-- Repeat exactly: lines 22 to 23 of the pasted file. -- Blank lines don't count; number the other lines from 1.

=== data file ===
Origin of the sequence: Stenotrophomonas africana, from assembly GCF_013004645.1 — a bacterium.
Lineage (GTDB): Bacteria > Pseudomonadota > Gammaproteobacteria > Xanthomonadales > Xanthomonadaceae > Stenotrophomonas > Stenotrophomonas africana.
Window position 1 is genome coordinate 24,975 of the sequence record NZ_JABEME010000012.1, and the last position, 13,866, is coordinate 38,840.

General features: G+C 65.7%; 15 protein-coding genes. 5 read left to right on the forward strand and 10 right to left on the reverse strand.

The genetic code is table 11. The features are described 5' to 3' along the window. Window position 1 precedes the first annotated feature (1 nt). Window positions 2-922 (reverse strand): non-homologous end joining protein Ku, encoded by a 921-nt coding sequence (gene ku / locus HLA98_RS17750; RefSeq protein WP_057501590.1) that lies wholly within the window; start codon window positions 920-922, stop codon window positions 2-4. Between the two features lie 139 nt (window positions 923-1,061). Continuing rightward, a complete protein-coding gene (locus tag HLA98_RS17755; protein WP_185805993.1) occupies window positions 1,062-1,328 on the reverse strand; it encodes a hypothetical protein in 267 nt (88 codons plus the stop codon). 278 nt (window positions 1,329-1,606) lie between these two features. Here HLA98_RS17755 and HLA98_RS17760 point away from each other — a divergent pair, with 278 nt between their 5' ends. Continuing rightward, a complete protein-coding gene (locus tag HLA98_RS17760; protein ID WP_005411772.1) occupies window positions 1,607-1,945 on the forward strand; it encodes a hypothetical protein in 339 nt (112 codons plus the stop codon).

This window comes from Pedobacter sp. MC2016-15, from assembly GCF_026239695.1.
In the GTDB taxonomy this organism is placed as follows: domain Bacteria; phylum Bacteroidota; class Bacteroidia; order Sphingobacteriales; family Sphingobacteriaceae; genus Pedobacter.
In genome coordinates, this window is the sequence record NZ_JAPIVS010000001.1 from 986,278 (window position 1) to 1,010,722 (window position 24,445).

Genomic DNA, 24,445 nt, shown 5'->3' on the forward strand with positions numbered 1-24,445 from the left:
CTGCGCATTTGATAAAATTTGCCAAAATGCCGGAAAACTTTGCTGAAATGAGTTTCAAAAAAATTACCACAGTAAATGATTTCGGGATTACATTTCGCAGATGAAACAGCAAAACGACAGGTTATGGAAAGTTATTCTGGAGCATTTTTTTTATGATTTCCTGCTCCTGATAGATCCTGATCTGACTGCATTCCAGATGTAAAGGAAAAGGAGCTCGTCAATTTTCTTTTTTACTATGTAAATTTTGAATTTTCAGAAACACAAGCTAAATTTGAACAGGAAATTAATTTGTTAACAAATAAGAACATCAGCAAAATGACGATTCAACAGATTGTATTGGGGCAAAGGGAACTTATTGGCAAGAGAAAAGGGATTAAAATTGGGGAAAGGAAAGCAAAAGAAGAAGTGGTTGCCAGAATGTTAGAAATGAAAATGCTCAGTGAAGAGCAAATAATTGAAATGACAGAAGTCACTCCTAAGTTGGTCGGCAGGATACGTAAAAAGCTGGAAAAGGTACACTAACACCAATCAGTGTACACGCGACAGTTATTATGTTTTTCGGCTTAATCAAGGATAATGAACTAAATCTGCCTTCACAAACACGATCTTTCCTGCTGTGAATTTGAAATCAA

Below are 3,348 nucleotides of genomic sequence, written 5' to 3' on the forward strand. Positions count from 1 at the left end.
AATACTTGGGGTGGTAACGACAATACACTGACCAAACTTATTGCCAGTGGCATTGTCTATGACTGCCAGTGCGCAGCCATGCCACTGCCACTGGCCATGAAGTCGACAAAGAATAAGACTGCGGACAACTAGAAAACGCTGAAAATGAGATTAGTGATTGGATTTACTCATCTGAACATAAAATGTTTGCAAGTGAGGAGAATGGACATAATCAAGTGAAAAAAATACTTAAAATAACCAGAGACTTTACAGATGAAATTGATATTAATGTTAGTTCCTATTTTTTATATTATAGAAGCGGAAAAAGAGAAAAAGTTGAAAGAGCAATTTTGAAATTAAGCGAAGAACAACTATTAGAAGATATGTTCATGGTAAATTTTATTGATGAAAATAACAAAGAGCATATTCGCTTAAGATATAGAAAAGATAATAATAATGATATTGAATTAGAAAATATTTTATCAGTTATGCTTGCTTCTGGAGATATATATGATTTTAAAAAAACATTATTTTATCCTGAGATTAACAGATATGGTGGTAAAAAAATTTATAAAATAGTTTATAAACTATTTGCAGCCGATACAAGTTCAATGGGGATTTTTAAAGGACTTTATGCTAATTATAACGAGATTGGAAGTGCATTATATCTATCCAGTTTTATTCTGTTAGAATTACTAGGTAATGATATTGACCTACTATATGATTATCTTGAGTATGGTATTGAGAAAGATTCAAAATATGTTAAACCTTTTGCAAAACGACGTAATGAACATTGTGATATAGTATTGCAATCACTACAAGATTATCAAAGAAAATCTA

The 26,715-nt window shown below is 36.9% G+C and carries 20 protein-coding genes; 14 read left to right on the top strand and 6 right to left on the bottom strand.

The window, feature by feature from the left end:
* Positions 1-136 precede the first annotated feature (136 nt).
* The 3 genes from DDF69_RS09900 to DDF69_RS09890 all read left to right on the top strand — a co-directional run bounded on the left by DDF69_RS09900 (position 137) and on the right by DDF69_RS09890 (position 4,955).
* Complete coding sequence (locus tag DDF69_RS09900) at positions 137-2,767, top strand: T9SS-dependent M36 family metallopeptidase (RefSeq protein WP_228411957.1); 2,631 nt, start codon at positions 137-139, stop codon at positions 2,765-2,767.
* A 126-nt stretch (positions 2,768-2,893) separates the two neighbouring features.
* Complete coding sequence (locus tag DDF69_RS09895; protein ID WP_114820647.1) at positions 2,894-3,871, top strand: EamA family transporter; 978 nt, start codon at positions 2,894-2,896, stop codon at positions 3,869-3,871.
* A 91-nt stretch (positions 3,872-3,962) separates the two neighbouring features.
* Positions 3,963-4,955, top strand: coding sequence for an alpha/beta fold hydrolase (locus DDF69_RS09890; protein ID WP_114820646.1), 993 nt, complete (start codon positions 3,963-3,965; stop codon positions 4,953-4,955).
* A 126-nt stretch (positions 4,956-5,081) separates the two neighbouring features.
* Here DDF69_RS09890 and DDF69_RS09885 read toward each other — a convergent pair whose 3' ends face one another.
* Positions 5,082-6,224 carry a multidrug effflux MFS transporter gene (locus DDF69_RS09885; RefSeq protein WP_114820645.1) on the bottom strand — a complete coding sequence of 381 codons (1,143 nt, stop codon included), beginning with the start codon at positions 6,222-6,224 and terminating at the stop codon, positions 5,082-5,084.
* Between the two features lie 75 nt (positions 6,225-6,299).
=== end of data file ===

* A 126-nt stretch (positions 4,956-5,081) separates the two neighbouring features.
* Here DDF69_RS09890 and DDF69_RS09885 read toward each other — a convergent pair whose 3' ends face one another.